You couldn't throw a rock this week without hitting a happy economist, or at least an upbeat economic report.
For starters, employers added 288,000 jobs to their payrolls in April. That brings the 2004 payroll increase to some 867,000 jobs. Much of that improvement has come in the blue collar sector, where factory orders and construction spending have registered huge gains. Productivity at America's companies also is on the rise.
Even so, financial markets remain troubled by the impending interest rate hike, and warnings from Fed Chairman Alan Greenspan that America's soaring budget deficit is a major obstacle to the country's long-term economic stability.
In farm country, meanwhile, food safety remains a front-burner issue. For beef producers, it's sparked everything from industry squabbling over livestock testing to lawsuits against the government.
According to R-CALF USA, a livestock trade group, USDA was quietly allowing shipments of Canadian beef that are at a higher risk of carrying BSE than boneless cuts of beef. R-CALF alleges USDA was under pressure from Canada and large multi-national meat packing corporations. On April 26, a federal district judge granted R-CALF's request for a temporary restraining order to immediately halt the expansion of beef imports from Canada. R-CALF claims the judge based his order not only on the risks that beef from Canada could pose to U.S. consumers, but also on USDA's failure to complete its own rulemaking process on the issue.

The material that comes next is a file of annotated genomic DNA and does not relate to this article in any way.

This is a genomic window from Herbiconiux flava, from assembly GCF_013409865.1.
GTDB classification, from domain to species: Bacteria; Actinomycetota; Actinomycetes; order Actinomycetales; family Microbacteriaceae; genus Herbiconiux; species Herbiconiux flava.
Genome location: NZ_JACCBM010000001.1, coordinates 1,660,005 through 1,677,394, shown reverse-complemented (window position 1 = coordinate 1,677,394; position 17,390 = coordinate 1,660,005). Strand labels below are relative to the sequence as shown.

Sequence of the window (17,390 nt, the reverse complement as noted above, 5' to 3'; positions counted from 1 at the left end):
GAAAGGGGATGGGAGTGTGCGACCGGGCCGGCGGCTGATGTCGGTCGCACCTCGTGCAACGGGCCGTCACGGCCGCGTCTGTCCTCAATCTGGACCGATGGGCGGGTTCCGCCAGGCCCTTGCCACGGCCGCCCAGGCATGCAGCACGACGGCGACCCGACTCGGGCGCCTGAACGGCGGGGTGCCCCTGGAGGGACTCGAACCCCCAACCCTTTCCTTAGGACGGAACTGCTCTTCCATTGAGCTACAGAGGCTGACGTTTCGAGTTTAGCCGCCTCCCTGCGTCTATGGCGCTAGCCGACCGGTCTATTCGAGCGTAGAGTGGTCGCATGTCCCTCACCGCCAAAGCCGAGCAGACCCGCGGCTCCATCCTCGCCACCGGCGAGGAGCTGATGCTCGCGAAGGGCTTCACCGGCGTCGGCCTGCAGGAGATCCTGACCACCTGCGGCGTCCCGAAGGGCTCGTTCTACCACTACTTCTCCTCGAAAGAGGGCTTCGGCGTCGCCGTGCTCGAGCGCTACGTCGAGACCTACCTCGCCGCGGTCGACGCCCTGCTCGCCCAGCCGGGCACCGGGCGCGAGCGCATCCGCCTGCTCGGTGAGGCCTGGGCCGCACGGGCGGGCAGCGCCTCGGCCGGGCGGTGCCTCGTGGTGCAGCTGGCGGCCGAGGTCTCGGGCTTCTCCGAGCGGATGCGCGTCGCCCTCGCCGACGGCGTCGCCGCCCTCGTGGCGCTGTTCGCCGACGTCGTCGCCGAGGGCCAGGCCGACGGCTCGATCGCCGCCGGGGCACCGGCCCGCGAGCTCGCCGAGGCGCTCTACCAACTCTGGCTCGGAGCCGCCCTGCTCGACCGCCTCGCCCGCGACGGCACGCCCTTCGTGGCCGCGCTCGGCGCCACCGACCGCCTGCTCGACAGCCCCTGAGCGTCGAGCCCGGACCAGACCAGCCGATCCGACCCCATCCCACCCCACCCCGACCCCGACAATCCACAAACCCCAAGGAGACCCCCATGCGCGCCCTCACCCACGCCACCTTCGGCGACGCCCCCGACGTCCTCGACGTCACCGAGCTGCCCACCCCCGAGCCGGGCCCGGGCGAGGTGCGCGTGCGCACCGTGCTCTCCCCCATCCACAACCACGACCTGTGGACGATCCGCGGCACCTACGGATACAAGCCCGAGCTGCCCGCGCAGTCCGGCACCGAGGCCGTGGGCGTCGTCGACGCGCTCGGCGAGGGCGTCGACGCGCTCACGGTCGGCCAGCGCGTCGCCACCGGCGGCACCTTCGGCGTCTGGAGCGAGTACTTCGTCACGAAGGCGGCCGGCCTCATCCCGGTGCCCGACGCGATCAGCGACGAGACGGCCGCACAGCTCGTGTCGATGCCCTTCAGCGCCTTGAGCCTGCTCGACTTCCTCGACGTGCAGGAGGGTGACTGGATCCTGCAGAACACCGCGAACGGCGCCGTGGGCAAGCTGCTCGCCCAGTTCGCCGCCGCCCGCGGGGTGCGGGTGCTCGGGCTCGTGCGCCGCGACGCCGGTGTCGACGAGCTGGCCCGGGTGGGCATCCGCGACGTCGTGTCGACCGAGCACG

USDA is already under fire after a cow in Texas was not tested last week even though it showed signs of a possible central nervous system disorder. Instead, the animal was sent to rendering, causing big concerns from the Food and Drug Administration, one of the government agencies responsible for food safety. Indeed, White House officials are starting to question why USDA failed to run a BSE test on the cow, as standard procedures require.
USDA claims it doesn't know why the animal was not tested and says it is looking into the matter. The agency went on to report the rendered product from the animal did not enter the food chain, presenting no risk to human health. In addition, FDA late Tuesday said all of the rendered material from the cow had been tracked down and is being held in Texas. It also specified that the material will be permitted only in swine feed.
On June 1, USDA says inspectors will increase the number of cattle tested for mad cow disease to help reassure Americans the meat supply is safe and to win back export markets.